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Updated: November 7, 2013 23:48 IST

Officials, people fail to prevent dengue, rue doctors

M. Sai Gopal
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The rise in cases of dengue in the capital has once again raised questions over the awareness levels on the preventive aspects of the ailment among public. Despite knowing that dengue occurs in a particular time of the year and is preventable, authorities and public, time and again, do not take pre-emptive measures, is a refrain from senior doctors.

Many pointed out that simple steps to avoid mosquito bite and getting rid of stagnant water in the vicinity are the two basic measures that everyone tends to forget. “It is an entirely preventable disease but nobody bothers to take precautionary steps. Rather than undergoing the painful treatment for dengue, it is far better to take preventive measures,” says former Superintendent Gandhi Hospital Dr. B. Balraju. Since dengue is a vector borne ailment transmitted by Aedes albopictus mosquito, the primary step is to take steps to avoid getting bitten by it. “Everyone should observe a dry day once in a week. This means that all the vessels and other containers used to store water at home should be emptied once a week. This will ensure that the breeding process of the mosquito is broken,” suggests, District Medical and Health Officer (DM&HO) Dr. Narendrudu.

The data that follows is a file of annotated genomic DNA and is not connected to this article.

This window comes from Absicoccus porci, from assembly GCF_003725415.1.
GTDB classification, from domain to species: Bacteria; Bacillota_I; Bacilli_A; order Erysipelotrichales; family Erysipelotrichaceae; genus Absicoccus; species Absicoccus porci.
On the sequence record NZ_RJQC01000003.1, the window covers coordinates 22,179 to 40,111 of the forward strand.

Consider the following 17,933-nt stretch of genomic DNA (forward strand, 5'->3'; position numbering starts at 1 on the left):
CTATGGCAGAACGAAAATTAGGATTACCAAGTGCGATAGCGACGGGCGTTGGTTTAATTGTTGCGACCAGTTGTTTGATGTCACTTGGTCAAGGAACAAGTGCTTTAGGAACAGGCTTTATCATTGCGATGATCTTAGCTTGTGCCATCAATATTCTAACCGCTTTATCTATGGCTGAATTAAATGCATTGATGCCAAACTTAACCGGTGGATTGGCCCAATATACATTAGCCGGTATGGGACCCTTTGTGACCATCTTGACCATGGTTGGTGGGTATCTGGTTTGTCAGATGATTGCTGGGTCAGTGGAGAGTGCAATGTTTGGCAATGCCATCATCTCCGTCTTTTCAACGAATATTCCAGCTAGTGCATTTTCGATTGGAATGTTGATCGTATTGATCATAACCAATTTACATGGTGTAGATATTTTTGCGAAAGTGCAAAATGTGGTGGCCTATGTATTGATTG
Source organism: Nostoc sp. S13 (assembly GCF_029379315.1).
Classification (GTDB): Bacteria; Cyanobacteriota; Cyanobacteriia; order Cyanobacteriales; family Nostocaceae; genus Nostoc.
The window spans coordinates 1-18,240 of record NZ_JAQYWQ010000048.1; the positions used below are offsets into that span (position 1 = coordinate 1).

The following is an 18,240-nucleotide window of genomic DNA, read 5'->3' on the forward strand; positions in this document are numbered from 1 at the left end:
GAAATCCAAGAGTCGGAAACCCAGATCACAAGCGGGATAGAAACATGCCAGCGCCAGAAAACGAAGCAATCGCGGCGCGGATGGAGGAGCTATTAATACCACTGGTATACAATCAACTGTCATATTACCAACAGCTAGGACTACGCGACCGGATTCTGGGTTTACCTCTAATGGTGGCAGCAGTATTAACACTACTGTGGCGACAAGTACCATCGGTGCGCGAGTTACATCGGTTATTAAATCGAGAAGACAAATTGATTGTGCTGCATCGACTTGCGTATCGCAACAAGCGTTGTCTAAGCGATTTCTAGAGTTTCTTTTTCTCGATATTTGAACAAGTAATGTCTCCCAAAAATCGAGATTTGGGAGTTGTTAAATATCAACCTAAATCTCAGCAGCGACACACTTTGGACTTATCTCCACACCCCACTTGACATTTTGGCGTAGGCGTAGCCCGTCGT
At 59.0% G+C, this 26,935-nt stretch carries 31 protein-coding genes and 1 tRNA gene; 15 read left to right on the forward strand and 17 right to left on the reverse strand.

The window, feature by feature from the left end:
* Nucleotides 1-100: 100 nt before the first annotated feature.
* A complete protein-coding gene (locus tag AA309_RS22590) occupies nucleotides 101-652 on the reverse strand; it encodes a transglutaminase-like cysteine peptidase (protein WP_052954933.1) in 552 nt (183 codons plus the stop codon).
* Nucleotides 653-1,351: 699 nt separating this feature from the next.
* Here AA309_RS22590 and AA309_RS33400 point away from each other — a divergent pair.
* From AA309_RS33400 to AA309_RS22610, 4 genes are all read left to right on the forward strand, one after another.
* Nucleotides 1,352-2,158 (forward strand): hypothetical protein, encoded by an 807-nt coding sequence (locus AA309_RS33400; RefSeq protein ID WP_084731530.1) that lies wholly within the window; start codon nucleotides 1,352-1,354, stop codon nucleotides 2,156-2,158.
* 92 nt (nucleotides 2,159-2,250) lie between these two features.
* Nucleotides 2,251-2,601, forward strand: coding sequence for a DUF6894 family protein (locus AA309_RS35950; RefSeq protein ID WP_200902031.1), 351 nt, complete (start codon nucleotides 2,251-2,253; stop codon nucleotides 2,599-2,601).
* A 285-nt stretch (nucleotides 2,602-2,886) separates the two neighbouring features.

According to doctors, major sources for mosquitoes to breed are small openings, leaf axils, flower and plants pots, discarded tyres, old oil drums, water pots and potentially in stagnant and water storage containers. “Public should watch out for containers that are filled with stagnant water for a long time. They provide ideal conditions for the mosquitoes to breed,” Dr. Balraju said.

The mosquito causes dengue and dengue haemorrhagic fever (DHF), of which the latter happens to be fatal. The typical symptoms of dengue fever includes rashes, high fever, severe headache, sore eye, body pains, vomiting, appetite loss and nausea alongwith fever. The DHF patients have bleeding, which causes a lot of loss of blood platelets.

“Ideally, the normal platelet count is 1.5 to 4.5 lakh per micro liter of blood. For persons who are bleeding, if the platelet counts drop, then there is a need for replenishment. At present, we have not seen any kind of shortage in the supply of blood platelets in Hyderabad,” Dr. Balraju said.

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